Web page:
On March 28, 2014, Energize Connecticut with its utility partners, Eversource and The United Illuminating Company, named five winners of the fourth annual Connecticut Zero Energy Challenge (ZEC), a statewide design/build competition for single and multi-family homes. This year’s competition featured 11 homes from across the state built between June 1, 2012 and December 1, 2013. From organic farms to a multi-family housing authority, this year’s challenge saw the largest number and most diverse range of participants, compared to prior challenges.
Zero Energy Challenges
Zero Energy Challenge Home
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- Building a Net Zero Energy Home
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Homeowners: Lisa Spalla and Michael Randich
Built to Passive House standards, this home features a “heavy down coat” of insulations and is designed to maximize solar gain and minimize air leakage. “I’ve followed the Zero Energy Challenge from its inception,” said winner Mike Randich. “It sparked my interest in ‘passive homes’ and allowed me to get smarter on building a home that uses little to no energy. It also helped me connect with a builder that was able to bring this idea to life for me.” Although the home did not win any specific category, its performance in all four categories was high. The home tied with the Griffiths home creating two Overall Winners for this challenge.
Homeowners: Susan and David Griffiths
Designer/Builder: Lehto Design Build
On a large, working farm, the Griffiths residence aesthetically fits the landscape yet features the high efficiency design and technology that makes it an overall high performer. “When my husband and I first thought about building an energy efficient home, I was skeptical,” said winner Susan Griffiths. “I didn’t think it would be possible to build a home that was efficient, had character, and felt comfortable. Now that I have, I wouldn’t do anything differently—it’s a beautiful home that utilizes energy-saving and renewable technologies and design features. I don’t think anyone would realize our home is net zero.” The airtight, durable home is heated with two air source heat pumps and features a heat pump water heater. The electricity the farm does need is provided by a photovoltaic system.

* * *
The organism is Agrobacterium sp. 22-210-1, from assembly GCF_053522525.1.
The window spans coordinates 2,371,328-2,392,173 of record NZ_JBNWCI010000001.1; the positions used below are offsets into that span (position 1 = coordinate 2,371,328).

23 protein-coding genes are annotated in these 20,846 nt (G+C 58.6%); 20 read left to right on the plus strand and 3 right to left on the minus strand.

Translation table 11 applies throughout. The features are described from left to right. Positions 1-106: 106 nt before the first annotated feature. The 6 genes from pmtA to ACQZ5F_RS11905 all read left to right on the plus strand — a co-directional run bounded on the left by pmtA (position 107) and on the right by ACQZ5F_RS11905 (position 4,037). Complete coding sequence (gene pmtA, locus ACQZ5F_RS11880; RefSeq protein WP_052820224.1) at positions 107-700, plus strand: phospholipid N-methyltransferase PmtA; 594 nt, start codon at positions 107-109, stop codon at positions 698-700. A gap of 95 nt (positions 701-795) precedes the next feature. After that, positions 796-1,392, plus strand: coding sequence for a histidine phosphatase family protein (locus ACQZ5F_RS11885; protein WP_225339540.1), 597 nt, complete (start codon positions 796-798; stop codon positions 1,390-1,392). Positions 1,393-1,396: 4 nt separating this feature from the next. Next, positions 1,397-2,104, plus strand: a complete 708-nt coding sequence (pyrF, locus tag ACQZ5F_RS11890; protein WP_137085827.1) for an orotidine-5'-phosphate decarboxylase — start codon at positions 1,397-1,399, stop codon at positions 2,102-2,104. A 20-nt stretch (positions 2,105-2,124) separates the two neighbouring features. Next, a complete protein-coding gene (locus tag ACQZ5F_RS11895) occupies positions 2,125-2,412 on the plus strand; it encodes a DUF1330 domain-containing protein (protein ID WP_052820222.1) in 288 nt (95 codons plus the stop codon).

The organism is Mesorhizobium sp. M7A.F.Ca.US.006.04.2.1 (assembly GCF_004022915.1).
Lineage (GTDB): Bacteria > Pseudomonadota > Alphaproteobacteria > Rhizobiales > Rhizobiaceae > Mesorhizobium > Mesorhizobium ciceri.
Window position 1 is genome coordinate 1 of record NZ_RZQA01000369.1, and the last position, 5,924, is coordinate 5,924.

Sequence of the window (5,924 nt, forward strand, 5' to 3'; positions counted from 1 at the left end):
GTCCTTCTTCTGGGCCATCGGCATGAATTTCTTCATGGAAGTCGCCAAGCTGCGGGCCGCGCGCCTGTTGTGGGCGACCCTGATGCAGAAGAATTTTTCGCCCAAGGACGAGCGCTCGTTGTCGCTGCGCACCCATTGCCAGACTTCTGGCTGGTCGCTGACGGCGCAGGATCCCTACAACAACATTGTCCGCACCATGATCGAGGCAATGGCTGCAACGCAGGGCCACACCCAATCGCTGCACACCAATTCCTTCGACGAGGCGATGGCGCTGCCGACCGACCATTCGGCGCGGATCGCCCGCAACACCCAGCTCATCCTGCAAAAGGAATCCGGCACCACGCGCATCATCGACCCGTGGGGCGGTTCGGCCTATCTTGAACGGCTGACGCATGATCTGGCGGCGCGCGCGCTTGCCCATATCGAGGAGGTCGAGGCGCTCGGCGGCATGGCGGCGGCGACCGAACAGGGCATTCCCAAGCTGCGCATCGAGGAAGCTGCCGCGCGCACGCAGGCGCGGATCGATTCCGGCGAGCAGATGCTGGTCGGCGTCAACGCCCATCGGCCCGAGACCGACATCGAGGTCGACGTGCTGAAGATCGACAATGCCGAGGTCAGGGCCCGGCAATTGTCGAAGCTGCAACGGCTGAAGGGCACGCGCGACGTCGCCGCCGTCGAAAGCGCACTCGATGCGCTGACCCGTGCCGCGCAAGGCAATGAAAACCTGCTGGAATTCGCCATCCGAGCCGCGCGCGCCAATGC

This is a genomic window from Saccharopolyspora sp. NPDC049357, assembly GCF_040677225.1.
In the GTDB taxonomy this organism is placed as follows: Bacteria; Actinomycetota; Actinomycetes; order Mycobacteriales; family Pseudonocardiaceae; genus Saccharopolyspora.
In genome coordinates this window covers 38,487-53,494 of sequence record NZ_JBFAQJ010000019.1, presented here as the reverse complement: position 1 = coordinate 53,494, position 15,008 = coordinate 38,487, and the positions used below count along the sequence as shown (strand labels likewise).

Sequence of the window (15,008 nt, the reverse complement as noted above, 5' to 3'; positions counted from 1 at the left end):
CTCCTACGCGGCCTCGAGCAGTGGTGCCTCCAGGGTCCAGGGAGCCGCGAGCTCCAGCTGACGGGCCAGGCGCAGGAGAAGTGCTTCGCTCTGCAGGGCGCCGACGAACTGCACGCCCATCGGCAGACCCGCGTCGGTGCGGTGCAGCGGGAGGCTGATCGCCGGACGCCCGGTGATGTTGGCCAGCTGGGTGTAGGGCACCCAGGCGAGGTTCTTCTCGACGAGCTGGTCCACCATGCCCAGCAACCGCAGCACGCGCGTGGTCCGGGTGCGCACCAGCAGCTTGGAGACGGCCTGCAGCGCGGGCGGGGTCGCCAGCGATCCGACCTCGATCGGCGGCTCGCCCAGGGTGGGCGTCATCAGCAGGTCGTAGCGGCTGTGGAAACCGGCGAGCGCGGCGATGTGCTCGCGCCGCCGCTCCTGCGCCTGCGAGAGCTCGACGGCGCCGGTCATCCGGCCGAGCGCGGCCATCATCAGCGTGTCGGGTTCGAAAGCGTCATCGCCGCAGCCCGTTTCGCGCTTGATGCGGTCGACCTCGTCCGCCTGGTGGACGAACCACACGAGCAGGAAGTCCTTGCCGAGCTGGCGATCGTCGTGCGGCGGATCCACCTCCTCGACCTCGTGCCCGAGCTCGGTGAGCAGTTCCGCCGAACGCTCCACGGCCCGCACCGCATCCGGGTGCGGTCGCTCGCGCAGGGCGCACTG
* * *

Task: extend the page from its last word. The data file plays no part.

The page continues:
Designer/Builder: BPC Green Builders
Built to Passive House standards, this home is designed to maximize solar gain and features large amounts of insulation combined with high performance windows. The tight construction of this modest home allows it to be heated by a single air-source heat pump. In addition, the previous home was demolished with sustainability in mind and a number of original features were incorporated into the new home.
Designer: CK Architects Builder: J & P Building and Remodeling LLC
This New England farmhouse incorporates high efficiency building techniques and technologies with a photovoltaic system resulting in a HERS rating of -34. Built on a working organic farm, this zero net energy home makes this a truly sustainable property.
Designer/Builder: Brookside Development
The team at Brookside Development designed and built this high efficiency model home to fit into the current estate property featuring a large, stone home.